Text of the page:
Interestingly, CT also can enter cells via clathrin-coated pits. Yet pharmacologically impairing the clathrin-mediated entry pathway had little effect on the toxic effects of CT. In contrast, selective inhibition of caveolae-mediated uptake prevented CT toxicity . Importantly, productive SV40 infection likewise was prevented by pharmacologically impairing caveolae-mediated endocytosis, but not by blocking clathrin-mediated entry . These experimental findings demonstrated that a caveolae-mediated entry pathway, rather than a clathrin-mediated pathway, is the physiologically relevant one for both the toxin and SV40. Moreover, these results also imply that the clathrin-coated pit-mediated pathway and the caveolae-mediated pathway do not mix or intersect at any point.
Importantly, CT traffics through the Golgi en route to the ER . Transport of the toxin from the Golgi to the ER is mediated by the Golgi-to-ER retrieval pathway, which normally retrieves resident ER proteins that have escaped to the Golgi with the anterograde flux. In contrast, rather than trafficking to the Golgi, SV40 was seen to traffic to a new organelle, the caveosome. SV40 is then transported directly from the caveosome to the ER .
Little is known about caveosomes. They contain caveolin-1, but are non-acidic, and they do not contain markers for endosomes, lysosomes, or the ER. Importantly, caveosomes also do not contain the Golgi markers TGN46 or mannosidase II, implying that they are distinct from the Golgi .
Prior to the report that SV40 traffics to the ER via caveosomes , we set out to ask whether SV40, like CT, might traffic to the ER via the Golgi. We selected β-COP as our Golgi marker since this protein is best known as a component of the COPI coatamer complexes that mediate the retrograde retrieval pathway from the Golgi to the ER [18–21]. We found that SV40 indeed co localizes with β-COP before it enters the ER. However, in light of the report that SV40 traffics through caveosomes, rather than through the Golgi , we interpreted our findings and redirected our subsequent experiments as follows.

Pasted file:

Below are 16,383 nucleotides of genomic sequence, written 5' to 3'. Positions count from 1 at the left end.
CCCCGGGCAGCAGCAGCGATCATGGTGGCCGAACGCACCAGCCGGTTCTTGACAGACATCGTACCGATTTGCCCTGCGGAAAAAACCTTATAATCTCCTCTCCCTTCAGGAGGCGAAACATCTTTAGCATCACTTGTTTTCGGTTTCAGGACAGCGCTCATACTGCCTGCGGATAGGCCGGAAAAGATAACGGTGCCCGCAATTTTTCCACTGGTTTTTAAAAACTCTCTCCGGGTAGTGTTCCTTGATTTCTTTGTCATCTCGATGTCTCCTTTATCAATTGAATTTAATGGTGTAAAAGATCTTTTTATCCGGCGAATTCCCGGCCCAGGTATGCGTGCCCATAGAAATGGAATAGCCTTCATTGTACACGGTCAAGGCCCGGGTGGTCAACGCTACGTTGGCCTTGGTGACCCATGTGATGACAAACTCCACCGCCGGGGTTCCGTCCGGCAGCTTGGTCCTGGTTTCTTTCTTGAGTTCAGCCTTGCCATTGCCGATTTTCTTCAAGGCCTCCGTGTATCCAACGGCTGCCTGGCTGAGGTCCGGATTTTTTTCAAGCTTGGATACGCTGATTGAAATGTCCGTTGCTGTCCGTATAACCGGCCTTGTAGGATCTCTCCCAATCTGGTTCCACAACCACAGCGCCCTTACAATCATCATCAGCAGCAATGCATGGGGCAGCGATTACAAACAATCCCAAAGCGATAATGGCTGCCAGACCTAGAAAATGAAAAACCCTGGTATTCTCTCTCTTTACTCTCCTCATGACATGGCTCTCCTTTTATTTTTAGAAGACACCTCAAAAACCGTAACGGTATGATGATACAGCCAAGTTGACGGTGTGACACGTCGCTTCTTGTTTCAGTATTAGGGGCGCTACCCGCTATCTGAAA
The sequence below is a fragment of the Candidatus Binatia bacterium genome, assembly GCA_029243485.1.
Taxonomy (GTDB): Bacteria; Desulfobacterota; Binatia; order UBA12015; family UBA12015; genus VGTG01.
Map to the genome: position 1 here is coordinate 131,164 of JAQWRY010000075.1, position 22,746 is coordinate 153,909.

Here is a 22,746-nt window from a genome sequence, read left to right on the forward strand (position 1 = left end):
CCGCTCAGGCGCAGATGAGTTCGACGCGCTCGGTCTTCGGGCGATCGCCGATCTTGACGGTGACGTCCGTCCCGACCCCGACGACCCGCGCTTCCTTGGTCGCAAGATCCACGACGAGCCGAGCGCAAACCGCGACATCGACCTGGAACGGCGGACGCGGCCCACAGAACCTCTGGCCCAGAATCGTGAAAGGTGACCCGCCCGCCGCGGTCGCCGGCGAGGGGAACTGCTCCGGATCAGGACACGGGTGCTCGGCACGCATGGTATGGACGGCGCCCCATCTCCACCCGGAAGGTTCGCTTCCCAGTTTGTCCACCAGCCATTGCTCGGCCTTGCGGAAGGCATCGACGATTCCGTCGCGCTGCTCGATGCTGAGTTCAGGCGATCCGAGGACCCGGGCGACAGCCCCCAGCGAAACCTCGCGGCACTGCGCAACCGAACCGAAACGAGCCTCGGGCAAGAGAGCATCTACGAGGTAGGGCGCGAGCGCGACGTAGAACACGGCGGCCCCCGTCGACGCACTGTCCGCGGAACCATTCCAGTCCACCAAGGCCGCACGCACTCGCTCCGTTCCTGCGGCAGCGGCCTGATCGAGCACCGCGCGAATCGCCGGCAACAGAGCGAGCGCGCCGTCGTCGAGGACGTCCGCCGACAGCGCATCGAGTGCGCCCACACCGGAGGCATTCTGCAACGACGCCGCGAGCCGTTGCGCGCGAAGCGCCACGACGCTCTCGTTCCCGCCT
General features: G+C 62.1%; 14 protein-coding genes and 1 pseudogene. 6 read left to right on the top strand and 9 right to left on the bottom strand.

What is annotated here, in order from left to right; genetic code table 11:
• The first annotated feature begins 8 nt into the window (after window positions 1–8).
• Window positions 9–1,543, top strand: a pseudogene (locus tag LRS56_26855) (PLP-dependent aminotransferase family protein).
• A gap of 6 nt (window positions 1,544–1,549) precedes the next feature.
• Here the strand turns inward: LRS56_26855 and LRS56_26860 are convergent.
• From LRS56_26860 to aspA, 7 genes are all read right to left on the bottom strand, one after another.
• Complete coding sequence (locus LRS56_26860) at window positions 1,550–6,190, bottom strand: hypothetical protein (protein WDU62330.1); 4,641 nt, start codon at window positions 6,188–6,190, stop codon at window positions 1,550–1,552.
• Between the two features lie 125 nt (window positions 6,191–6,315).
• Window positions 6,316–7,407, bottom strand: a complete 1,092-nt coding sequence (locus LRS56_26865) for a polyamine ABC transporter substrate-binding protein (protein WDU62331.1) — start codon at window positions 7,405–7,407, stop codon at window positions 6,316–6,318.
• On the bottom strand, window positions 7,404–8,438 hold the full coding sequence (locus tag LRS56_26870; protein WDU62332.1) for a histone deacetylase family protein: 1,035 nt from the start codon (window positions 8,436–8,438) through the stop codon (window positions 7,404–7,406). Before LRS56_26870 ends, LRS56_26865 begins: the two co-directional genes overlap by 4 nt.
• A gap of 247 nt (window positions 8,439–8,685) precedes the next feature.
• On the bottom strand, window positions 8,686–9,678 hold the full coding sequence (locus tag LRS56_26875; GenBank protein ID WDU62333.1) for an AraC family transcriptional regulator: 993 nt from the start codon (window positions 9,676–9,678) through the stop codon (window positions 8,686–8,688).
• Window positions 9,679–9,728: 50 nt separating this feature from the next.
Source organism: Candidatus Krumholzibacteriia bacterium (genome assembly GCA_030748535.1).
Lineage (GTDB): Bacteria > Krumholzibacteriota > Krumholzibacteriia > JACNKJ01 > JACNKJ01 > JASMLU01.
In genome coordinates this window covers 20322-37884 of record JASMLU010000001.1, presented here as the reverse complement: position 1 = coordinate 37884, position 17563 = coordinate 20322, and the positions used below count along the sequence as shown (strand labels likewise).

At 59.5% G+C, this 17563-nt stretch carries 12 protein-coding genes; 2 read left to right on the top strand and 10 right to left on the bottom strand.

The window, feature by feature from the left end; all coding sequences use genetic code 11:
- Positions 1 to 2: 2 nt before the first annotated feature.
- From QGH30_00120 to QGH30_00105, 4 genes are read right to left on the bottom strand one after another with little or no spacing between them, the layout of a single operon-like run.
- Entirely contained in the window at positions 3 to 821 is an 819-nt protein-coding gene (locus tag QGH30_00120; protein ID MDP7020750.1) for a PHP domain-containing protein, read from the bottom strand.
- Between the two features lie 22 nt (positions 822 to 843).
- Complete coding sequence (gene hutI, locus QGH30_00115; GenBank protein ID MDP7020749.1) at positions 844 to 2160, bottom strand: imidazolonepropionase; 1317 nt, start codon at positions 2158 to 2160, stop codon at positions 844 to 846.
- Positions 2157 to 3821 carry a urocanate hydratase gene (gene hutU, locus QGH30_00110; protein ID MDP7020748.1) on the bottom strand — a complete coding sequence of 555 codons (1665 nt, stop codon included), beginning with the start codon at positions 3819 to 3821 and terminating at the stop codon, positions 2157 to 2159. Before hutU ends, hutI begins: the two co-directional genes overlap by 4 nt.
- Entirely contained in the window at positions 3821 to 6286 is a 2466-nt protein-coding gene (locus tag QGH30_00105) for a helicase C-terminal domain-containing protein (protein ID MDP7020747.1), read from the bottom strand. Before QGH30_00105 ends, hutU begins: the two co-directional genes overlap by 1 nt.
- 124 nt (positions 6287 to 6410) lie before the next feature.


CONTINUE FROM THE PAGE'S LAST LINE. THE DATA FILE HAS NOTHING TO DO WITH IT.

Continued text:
First, note that the recycling pathway from the Golgi to the ER is mediated by COPI coatamers that assemble on Golgi membranes [22–24]. Thus, since SV40, like CT, is transported from an intermediate compartment to the ER (from caveosomes in the case of SV40, and from the Golgi in the case of CT), we hypothesized that the SV40 pathway from caveosomes to the ER likewise might be mediated by COPI coatamers. This premise accounts both for the co localization of SV40 with β-COP , and the targeting of the virus to the ER.
Considering the above, we asked whether β-COP indeed might be present on caveosomes, and whether it might mediate trafficking from caveosomes to the ER. First, we demonstrated that β-COP in fact does co localize with caveolin-1 on an organelle that contains input SV40. Second, the simultaneous co localization of SV40 with both β-COP and caveolin-1 is seen before the virus appears in the ER . Thus, the β-COP-containing intermediate organelle appears to be the caveosome . Third, we and others reported that transport of SV40 from the intermediate organelle to the ER is blocked by the drug brefeldin A, which specifically inhibits the Ras-like GTPase ARF-1 that regulates assembly of COPI coat complexes [9, 25]. Note that CT transport to the ER likewise is blocked by brefeldin A, as well as by microinjected antibodies against β-COP [23, 26, 27]. These experimental results confirm that SV40 indeed traffics through a caveolin-1-containing compartment, which most likely is the caveosome, en route to the ER. Moreover, they demonstrate that the caveosome, like the Golgi, is marked by β-COP. Finally, the pathway from the caveosome to the ER, like the retrograde pathway from the Golgi to the ER, is dependent on assembly of COPI coat complexes .